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Orthop Traumatol Surg Res. 2012 Dec;98(8 Suppl):S186-92. doi: 10.1016/j.otsr.2012.10.003. Epub 2012 Nov 11.

New endoscopic classification for subscapularis lesions.

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Clinique Générale, 4, chemin Tour-de-la-Reine, 74000 Annecy, France.



The absence of a coherent classification system has hampered communication about the treatment and outcomes of the various types of subscapularis tendon lesions. In addition, a reliable classification system allows comparisons of epidemiological and therapeutic data. The classification systems used until now fail to incorporate the radiological and intraoperative abnormalities of the bicipital sling, and they do not consider the degree of subscapularis tendon cleavage. Here, we describe a new arthroscopy-based classification system intended for therapeutic and prognostic purposes.


A prospective multicentre study sponsored by the French Society for Arthroscopy was conducted from March 2010 to January 2011 in 150 isolated subscapularis lesions with or without limited anterosuperior involvement. The bicipital sling and insertion of the deep subscapularis layer were routinely investigated by arthroscopy with video recording. Each lesion was classified after a consensus was reached among four surgeons.


We identified four lesion types based on the bicipital sling findings. Type I was defined as partial separation of the subscapularis tendon fibres from the lesser tuberosity with a normal bicipital sling. Type II consisted of a partial subscapularis tear at the lesser tuberosity attachment combined with partial injury to the anterior wall of the bicipital sling, without injury to the superior glenohumeral ligament. Type III was complete separation of the subscapularis fibres from the lesser tuberosity with extensive cleavage of the bicipital sling. Finally, in Type IV, all the subscapularis fibres were detached and, in some cases, conjunction of the subscapularis and supraspinatus fibres produced the comma sign. Nearly all the lesions identified intraoperatively during the study fit one of these four types.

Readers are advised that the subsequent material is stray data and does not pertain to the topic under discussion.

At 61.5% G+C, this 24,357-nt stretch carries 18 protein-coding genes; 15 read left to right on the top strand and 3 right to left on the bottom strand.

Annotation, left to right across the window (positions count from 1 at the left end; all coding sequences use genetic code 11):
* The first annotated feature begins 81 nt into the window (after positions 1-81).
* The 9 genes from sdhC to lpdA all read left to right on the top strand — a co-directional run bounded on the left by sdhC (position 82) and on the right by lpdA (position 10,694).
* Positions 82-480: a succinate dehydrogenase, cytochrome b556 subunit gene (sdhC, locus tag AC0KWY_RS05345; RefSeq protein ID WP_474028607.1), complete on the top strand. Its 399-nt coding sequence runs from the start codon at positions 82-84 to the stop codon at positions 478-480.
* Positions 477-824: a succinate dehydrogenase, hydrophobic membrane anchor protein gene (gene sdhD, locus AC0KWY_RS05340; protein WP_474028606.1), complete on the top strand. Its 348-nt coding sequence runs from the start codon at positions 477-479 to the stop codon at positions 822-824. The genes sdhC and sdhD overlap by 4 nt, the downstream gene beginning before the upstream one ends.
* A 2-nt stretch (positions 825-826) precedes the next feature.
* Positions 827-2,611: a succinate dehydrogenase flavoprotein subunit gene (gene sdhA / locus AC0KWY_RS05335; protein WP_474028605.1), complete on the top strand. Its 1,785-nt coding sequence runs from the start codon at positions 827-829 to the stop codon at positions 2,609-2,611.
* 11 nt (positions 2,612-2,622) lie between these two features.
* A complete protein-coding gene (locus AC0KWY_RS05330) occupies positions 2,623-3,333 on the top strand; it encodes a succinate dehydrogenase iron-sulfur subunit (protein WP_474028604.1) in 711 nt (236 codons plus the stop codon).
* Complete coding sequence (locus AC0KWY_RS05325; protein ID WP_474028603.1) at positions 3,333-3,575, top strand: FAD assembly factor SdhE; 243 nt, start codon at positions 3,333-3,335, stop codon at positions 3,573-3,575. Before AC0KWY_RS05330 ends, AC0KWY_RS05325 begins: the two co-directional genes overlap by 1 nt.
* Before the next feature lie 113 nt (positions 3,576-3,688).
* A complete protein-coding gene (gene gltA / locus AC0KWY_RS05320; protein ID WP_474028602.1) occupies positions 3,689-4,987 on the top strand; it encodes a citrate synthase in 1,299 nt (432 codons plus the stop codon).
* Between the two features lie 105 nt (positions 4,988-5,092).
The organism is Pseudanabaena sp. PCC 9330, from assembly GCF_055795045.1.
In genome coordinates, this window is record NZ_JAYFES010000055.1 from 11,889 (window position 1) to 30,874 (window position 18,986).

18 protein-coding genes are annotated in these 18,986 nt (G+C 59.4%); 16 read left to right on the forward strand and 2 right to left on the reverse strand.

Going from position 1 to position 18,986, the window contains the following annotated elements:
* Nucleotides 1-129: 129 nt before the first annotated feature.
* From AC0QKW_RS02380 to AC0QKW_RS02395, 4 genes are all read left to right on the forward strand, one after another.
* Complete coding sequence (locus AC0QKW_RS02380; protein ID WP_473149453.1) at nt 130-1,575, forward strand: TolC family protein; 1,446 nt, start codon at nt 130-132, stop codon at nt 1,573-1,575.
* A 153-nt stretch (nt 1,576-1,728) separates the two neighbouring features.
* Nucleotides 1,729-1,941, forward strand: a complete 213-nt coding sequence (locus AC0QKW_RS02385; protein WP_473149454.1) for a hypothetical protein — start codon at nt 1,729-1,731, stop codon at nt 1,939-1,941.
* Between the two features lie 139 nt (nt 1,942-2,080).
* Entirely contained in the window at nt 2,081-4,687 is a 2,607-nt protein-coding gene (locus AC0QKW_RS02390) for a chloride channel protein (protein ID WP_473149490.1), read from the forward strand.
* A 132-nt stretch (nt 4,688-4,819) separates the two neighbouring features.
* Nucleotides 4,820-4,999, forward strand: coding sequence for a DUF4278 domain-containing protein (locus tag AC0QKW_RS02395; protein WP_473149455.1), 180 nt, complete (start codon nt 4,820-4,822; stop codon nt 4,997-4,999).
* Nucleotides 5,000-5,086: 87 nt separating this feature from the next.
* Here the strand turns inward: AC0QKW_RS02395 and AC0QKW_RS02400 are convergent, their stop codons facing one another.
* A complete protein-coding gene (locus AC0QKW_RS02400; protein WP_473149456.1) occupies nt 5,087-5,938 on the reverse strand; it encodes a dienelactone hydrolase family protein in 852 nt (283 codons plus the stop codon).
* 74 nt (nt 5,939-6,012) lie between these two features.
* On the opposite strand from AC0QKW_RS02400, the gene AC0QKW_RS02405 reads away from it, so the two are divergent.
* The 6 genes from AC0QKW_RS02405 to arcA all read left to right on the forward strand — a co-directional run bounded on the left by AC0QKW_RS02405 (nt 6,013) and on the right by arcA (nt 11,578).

A reproducible classification system that allows different surgeons to establish comparable homogeneous patient groups is useful for both therapeutic and prognostic purposes. We defined four types of subscapularis lesions that are easy to identify as either isolated lesions or combined with anterosuperior rotator cuff tears. Long head of biceps tendon abnormalities and fatty degeneration of the shoulder muscles can be added to our classification system. Studies of intraobserver and interobserver reproducibility are needed to complete the process of validating the diagnostic and/or prognostic usefulness of this new classification scheme.

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